“Cannabis would be legal in New Hampshire – and it would probably have been legal four or five years ago when Maine did it – if there was a ballot initiative process,” he said.

Flexibility in Vermont

Vermont has followed a more gradual path. It was one of the first states to legalize a medical marijuana program in 2004. Governor Peter Shumlin passed a decriminalization bill in 2013. By 2015, many state residents seemed ready to fully legalize.

But unlike in Maine, Vermont couldn’t pass it on directly to voters. And the legislature wasn’t ready to pass the legislation in 2015. In 2016, the Senate passed a bill, only to be rejected by the House of Representatives.

In the face of those political barriers, cannabis advocates have slowly worked. Unlike in New Hampshire, Vermont bills do not automatically leave the House and Senate policy committees to vote in the chamber; They must get a vote to move forward. This meant that advocates had to work with committee members – often for months – to ensure that the bills were submitted.

Republican Governor Phil Scott, who was first elected in 2016, also introduced opposition — though he was not absolutely. “I never say,” he He said during his first campaign for the position of governor. “I am saying… the timing is not right. It is not now.”

Scott’s position was markedly different from that of Sununu in 2018, when he was Governor of New Hampshire He said he would veto it “absolutely.” Legalization of cannabis legalization “regardless of the form of language”. And it gave Vermont supporters some flexibility to work with them on the road.

This flexibility will quickly prove beneficial. In 2017, months after Scott’s first term, the Vermont legislature sent the governor a cannabis legalization bill. He objected, but after a wave of callers protested Scott’s decision, his opposition did not last long. Within weeks of his veto, Scott called a meeting with supporters of marijuana legalization to bring out a bill the governor could allow, recalls Dave Silberman, a leading advocate of marijuana legalization in the state.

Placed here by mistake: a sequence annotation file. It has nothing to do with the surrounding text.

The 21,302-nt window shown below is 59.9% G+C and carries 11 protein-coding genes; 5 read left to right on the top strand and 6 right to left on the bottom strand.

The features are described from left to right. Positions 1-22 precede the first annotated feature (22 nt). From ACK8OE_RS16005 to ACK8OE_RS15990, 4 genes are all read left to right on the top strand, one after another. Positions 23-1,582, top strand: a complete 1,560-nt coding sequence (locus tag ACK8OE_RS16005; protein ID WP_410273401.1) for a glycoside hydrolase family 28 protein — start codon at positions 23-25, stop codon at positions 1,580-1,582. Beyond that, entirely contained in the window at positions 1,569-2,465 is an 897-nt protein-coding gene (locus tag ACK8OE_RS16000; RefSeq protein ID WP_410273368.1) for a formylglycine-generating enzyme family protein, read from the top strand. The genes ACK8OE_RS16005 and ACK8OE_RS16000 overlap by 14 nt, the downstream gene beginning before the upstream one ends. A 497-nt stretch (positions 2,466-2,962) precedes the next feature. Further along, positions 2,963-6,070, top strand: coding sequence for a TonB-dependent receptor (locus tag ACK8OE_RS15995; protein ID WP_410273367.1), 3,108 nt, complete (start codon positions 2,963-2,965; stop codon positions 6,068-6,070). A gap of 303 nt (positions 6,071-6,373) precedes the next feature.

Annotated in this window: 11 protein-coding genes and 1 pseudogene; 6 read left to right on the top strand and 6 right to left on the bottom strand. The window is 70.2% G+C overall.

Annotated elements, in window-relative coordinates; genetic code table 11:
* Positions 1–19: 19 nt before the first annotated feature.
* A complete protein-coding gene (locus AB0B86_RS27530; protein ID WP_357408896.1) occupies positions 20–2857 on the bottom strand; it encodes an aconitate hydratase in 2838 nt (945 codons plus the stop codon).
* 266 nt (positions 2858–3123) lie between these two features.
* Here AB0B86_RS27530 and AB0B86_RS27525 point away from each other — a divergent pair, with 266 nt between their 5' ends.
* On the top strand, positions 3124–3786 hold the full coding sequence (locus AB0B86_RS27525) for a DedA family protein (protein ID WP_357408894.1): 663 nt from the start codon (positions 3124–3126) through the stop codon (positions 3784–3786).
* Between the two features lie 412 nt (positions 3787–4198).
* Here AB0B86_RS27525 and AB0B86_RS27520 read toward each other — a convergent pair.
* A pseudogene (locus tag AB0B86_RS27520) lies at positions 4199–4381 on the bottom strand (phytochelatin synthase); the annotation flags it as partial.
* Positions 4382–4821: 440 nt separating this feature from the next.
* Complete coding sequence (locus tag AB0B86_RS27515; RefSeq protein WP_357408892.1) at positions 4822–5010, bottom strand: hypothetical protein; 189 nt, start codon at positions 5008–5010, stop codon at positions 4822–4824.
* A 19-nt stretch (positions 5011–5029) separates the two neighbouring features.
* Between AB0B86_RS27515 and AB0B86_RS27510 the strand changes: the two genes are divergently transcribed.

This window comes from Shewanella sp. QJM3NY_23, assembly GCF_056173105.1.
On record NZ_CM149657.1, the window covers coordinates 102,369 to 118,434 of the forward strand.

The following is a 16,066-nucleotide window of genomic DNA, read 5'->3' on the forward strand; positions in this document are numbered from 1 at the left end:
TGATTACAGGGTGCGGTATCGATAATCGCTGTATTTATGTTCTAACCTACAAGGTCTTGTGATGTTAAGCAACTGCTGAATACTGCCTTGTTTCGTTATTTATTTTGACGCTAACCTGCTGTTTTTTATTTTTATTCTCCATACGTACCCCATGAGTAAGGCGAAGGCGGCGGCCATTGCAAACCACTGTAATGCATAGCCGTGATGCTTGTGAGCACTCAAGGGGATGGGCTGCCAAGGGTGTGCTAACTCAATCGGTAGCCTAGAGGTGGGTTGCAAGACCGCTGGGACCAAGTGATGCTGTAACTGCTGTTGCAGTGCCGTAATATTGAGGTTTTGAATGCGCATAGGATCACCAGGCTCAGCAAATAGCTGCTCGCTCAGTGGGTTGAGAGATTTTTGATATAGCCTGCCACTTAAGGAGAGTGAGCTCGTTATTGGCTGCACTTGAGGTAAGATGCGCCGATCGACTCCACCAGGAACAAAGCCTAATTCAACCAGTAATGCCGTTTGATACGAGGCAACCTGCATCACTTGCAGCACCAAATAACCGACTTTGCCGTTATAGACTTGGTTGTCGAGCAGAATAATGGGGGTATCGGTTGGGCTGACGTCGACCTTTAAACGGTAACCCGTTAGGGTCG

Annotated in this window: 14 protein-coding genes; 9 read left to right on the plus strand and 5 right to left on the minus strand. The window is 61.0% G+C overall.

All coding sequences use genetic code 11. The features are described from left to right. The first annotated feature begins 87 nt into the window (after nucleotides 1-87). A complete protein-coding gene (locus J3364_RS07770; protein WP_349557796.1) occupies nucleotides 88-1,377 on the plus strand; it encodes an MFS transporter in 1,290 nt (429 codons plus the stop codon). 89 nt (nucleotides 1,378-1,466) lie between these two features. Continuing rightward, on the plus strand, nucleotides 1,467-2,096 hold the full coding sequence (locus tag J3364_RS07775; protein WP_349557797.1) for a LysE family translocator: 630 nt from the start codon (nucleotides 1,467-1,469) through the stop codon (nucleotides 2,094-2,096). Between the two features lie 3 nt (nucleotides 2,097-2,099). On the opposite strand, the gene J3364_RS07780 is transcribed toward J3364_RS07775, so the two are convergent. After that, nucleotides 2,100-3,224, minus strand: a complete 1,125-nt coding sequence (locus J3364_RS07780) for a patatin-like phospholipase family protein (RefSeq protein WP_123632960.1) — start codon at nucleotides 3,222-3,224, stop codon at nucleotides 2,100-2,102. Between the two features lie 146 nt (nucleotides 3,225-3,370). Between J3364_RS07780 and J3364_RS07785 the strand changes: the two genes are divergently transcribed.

After hammering out the details, Scott allowed a slightly modified version of the bill to become law in 2018 without his signature.

Exactly how Vermont billed the legalization while the recession in New Hampshire was complicated. Silberman says the answer lies in part with the political environments of the two countries.

“Vermont has the different advantage that New Hampshire is more conservative,” he said. “Although there’s a Republican governor, you know, we’re a center-left state.”

But Silberman said Vermont advocates were also keen to beat themselves up. Instead of pursuing a blanket bill that would land all items on marijuana supporters’ wish list, advocates have sought a smaller scale, legalizing possession of up to one ounce of cannabis and up to two plants in the home.

Silberman said the increased pace helped put legalization advocates in good stead after Scott’s veto, allowing them to amend the law at the governor’s liking without drastic revisions.

“I think a lot of leftists scoff at gradualism, but I think it works,” Silberman said.

And the state has followed this path: Two years after the state passed its legalization bill, Scott allowed a second bill for retail marijuana sales to pass by October 2022 without his signature.

New Hampshire Trail

Legalization advocates in New Hampshire do not have the same political or environmental tools as Maine and Vermont. But next year, they’re trying a new approach.

A bill proposed by Representative Daryl Abbas, a Salem Republican and chair of the House Criminal Justice and Public Safety Committee, would allow individuals over the age of 21 to legally possess cannabis, pass it on to others and consume it privately — but not to grow the plants at home.

The bill would allow New Hampshire to establish cannabis retail stores similar to liquor stores; Profits from these stores will go both to drug abuse prevention programs and toward lowering the statewide education property tax.